This offer to purchase Alaska was very lucrative for the United States. After the end of the American Civil War, with no distractions present, it was seemingly profitable and prospective to buy Alaska from Russia. One of the reasons being – the expansion of the United States territory, about 6,00,000 square miles of land; it was almost double the size of Texas. Another reason being the strategic location of Alaska, right between Russia and British North America. And finally, it was the best time, post the civil war, to take up such an offer and convert it into a deal to purchase Alaska, as this would buy much-needed distraction from the post-war reconstruction. 

Once the decision to buy Alaska was made, the negotiations for the final deal went on for an entire night and it was at 4’o clock in the morning on 30th March 1867 that the treaty was agreed upon. The treaty was for an agreed price of 7.2 million dollars (which can be converted to about 120 million dollars today) for 5,86,412 square miles (Alaska). The price was set at around two cents per acre. This treaty was passed on 9 April, and then the United States took over the land of Alaska on 18 October 1867. The official possession of Alaska was celebrated with a flag-changing ceremony in Sitka. 

Although the land of Alaska was taken over, there were many members of the house who were resisting to pay. This was primarily because they were unwilling to support President Johnson because of his choice to dismiss the senate appointed secretary of war. Acting upon this, the House decided to enter articles of impeachment in the month of February 1868, but this attempt to oust him was rendered unsuccessful, and hence, necessary appropriations were passed on 14 July 1868, concluding the deal.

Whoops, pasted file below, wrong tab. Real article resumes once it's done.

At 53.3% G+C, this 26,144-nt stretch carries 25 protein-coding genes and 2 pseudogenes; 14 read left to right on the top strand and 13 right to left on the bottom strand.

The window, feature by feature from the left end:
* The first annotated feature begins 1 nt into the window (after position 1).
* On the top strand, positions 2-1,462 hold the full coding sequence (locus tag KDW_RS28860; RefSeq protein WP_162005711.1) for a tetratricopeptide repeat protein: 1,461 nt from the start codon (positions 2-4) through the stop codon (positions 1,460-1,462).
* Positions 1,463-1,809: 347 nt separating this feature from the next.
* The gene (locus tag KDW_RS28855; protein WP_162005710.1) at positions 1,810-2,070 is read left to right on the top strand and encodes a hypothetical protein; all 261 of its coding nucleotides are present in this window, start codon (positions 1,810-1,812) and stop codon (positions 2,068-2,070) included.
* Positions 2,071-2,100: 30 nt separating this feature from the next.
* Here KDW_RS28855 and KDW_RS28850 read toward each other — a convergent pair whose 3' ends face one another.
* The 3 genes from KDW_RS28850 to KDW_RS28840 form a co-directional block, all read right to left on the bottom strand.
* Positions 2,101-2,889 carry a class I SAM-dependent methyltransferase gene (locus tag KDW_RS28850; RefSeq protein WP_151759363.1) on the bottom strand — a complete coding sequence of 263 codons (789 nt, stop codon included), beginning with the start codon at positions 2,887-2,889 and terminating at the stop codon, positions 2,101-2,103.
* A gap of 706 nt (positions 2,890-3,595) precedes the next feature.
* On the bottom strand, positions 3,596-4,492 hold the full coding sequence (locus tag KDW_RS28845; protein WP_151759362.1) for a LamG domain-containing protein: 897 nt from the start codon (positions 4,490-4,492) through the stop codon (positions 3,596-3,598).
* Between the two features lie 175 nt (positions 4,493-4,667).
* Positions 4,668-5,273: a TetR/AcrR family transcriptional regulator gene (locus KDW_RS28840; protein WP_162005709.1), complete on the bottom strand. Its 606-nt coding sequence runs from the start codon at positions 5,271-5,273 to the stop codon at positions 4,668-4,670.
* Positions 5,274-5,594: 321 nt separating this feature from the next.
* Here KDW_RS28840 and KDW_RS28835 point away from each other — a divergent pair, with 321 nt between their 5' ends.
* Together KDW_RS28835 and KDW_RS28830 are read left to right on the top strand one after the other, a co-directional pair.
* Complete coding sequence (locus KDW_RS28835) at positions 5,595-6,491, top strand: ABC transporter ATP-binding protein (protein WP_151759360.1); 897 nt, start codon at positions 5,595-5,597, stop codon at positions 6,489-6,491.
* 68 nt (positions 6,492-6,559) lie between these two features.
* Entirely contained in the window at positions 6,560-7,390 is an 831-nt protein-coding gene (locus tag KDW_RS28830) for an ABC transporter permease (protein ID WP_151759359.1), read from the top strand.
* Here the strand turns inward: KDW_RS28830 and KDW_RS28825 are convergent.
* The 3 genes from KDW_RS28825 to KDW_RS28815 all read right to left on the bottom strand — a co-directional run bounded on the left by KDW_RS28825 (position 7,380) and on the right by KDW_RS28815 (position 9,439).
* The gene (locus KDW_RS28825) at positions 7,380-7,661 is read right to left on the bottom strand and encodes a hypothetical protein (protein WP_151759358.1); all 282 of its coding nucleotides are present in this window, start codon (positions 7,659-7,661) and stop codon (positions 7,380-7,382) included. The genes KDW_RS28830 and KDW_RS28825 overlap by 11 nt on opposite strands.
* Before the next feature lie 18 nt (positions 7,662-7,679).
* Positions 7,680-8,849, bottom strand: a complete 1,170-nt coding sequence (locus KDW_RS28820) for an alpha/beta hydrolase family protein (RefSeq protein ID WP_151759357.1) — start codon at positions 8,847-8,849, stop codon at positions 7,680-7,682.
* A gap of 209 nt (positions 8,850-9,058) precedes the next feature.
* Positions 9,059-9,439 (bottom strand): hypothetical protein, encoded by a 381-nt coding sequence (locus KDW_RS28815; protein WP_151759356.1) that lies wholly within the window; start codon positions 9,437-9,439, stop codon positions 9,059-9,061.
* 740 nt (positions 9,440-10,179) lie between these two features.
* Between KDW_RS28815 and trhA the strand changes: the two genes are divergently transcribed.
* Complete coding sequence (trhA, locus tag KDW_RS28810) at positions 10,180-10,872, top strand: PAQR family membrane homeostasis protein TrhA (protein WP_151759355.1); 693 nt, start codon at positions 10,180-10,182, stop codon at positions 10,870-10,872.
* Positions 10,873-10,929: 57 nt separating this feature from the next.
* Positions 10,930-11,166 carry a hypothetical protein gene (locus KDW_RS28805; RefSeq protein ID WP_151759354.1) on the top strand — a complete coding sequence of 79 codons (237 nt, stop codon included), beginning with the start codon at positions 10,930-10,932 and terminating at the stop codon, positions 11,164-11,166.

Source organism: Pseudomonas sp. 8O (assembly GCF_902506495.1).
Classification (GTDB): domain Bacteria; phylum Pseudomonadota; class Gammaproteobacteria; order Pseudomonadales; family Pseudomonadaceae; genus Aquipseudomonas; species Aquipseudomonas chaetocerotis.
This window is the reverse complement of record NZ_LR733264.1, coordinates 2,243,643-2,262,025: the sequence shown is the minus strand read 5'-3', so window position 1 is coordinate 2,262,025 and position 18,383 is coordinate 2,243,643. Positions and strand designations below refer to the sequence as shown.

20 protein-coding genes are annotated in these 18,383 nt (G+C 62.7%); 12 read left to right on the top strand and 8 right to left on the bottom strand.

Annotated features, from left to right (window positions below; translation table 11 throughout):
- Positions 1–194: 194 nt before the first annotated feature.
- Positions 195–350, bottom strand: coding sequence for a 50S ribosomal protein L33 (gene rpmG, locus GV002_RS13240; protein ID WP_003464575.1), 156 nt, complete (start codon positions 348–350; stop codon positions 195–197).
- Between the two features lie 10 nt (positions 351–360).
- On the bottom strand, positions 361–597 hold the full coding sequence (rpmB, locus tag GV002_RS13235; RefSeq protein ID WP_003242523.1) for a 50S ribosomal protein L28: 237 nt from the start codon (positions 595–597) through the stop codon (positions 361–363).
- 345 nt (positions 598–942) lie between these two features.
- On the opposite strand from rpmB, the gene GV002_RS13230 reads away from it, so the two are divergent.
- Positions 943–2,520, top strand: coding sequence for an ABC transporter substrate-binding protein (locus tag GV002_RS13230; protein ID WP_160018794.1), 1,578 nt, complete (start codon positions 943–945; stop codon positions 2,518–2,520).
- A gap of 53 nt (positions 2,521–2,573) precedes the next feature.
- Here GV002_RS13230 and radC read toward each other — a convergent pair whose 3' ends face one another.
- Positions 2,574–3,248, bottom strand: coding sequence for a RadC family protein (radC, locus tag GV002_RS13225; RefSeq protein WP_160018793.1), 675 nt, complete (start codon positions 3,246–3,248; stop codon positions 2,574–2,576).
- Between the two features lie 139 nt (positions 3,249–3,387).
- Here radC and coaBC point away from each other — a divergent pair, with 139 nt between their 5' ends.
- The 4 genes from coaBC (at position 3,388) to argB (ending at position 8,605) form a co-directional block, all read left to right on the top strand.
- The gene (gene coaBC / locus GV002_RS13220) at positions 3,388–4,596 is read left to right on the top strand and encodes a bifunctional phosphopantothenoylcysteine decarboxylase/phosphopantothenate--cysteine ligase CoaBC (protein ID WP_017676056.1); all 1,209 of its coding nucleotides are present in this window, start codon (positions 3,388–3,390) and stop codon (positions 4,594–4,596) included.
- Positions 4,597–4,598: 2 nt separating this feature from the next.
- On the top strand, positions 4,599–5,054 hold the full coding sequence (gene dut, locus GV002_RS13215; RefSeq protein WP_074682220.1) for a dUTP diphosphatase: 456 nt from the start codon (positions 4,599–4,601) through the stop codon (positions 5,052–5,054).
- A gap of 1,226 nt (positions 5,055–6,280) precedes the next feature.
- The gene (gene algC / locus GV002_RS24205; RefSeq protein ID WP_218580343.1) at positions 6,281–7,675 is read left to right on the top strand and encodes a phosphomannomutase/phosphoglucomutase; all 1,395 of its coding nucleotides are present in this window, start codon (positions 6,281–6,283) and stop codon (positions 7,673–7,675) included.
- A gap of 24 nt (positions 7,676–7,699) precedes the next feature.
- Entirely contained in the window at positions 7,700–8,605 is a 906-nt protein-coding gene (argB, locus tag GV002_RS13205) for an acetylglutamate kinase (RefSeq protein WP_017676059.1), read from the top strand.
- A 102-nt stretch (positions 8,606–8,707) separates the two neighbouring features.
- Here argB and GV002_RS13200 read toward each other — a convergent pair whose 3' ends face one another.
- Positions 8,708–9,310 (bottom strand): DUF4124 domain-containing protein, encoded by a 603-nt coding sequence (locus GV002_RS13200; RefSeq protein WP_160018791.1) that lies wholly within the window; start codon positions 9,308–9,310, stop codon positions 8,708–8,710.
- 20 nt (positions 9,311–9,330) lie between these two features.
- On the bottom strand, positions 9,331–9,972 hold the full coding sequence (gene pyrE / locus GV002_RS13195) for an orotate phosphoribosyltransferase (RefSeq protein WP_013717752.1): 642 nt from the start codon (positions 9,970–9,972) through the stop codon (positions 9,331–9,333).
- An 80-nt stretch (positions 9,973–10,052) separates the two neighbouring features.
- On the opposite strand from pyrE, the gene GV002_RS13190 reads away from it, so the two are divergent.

The Russians residing in the Alaskan regions were mostly not permanent residents and hence returned to Russia after the sale of Alaska to the United States. Alaska remained under the control of the US military till the June of 1877, post this it was governed by the Treasury Department and followed further by different military authorities. In May 1884, a civil government was installed in the Alaskan territory and it became a district. It was on the 3rd of January, 1959, when Alaska was accepted into the union as the 49th state of the United States and to date it remains a state with Juneau as its capital; one of the most attractive tourist spots and most wonderful places to travel to in the United States. 

References:

  1. The New York Times article dated 30/03/2017 – 150 Years After Sale of Alaska, some Russians have Second Thoughts
  2. History Today article dated 03/03/2017 (written by Paul Lay) – The Alaska Purchase